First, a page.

Thursday, June 9, 2005

The Globe and Mail (Toronto, ON), citing sources close to both sides in the dispute, reported Wednesday that the National Hockey League and the NHLPA have agreed to a salary cap structure, arguably the most contentious issue in the continuing lockout that led to the cancellation of the 2004-05 NHL season on 16 February, 2005.

The Globe and Mail is reporting that the deal, providing the “cost certainty” that the NHL has been seeking, will consist of a floating, team-by-team salary cap and floor based on a percentage of each team’s revenue projections. What is being reported as a six-year deal has a salary cap range of $34-36 million and a salary floor of $22-24 million, both hard caps. The new deal will also reportedly include the across-the-board 24% decrease in salary offered by the NHLPA in February. A dollar-for-dollar Luxury tax will also take effect at the halfway point between the lowest salary floor and the highest salary cap (slated to be $29 million for the first year of the deal). Details about what will be done with this money have not been completely worked out, but it is thought that this money will be distributed to teams below the halfway point in such a way as to make sure they remain above the salary hard minimum.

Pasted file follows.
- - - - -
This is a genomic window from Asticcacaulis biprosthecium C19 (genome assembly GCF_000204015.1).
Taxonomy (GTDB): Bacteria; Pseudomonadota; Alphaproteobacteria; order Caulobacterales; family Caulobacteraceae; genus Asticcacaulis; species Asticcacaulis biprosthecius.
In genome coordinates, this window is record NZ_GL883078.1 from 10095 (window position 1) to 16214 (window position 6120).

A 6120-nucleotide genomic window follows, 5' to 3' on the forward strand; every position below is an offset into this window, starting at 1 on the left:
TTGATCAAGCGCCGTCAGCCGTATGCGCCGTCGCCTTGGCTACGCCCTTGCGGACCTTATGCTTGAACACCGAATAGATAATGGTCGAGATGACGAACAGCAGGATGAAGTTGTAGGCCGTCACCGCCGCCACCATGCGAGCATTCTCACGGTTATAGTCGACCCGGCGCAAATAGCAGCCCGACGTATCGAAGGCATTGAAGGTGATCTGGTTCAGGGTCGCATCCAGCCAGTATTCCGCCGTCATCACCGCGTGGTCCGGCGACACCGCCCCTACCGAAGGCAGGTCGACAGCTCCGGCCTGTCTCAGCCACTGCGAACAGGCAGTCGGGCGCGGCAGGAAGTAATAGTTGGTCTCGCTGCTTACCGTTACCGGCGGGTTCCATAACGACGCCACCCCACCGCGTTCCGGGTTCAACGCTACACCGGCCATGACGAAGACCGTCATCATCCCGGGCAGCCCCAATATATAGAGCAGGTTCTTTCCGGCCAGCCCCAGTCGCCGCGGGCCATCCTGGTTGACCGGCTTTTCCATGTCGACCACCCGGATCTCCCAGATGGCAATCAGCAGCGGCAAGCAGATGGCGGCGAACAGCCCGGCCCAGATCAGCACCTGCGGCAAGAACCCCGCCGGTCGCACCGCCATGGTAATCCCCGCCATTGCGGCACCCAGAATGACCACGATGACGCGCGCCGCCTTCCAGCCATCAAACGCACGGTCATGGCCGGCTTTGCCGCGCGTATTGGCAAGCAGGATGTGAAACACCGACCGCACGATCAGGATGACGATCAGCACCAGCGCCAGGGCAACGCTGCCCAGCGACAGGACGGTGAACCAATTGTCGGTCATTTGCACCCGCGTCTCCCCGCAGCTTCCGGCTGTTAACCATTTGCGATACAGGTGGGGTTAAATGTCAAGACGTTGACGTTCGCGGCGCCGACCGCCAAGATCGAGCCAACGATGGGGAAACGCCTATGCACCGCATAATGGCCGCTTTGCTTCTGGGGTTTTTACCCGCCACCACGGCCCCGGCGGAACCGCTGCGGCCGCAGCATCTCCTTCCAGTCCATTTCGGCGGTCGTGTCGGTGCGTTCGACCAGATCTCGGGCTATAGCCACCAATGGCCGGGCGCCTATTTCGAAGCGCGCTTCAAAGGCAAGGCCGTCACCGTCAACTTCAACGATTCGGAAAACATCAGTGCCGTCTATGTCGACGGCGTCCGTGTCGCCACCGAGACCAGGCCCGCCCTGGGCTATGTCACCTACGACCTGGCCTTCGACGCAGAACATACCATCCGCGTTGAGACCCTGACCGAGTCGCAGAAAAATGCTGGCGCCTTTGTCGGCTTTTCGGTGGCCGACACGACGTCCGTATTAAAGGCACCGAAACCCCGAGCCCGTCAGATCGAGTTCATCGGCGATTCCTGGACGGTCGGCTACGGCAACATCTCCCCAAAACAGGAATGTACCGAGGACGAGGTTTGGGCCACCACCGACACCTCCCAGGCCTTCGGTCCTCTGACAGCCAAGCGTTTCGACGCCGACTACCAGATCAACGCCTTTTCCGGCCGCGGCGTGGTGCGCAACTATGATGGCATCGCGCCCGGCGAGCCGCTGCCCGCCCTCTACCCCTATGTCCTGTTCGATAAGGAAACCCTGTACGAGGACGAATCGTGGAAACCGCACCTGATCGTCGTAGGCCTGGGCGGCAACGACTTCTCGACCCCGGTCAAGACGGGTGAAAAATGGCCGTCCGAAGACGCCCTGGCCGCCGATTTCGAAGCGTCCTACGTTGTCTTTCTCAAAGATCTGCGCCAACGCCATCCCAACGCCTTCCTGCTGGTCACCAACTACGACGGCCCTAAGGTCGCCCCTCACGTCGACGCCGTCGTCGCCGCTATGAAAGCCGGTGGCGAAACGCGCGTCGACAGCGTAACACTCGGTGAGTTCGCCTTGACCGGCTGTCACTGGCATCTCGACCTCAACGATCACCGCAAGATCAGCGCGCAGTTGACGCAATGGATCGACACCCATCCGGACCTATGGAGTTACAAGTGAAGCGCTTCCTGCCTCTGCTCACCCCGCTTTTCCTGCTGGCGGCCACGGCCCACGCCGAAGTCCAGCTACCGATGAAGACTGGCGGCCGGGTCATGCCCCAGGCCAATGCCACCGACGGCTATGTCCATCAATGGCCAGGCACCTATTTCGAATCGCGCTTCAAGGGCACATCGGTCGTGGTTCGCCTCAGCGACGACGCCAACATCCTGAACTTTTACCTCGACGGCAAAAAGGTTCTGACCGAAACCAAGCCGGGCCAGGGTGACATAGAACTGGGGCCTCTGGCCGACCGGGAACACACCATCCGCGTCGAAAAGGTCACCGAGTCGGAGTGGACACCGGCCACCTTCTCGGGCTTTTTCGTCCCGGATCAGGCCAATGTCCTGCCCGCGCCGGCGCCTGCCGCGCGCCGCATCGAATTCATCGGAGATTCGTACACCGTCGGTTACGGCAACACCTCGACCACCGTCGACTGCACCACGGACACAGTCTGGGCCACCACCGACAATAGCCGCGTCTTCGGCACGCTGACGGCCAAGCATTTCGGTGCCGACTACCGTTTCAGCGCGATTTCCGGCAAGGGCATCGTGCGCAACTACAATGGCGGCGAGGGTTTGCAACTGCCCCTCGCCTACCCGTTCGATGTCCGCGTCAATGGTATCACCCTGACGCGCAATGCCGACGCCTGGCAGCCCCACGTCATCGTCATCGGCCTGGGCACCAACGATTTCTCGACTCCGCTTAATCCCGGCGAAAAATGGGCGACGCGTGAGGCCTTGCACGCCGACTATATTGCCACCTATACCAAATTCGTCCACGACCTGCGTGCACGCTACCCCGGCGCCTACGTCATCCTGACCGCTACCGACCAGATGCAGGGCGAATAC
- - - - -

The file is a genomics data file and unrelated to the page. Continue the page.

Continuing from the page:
While this is one of the most contentious issues in the labor dispute, there are several other issues that may delay the signing of a new Collective Bargaining Agreement. These include deciding how high-payroll teams will drop to the new maximum, working on new systems for salary arbitration, free agency, Olympic participation, and drug testing, and to design a complete revenue-sharing system.

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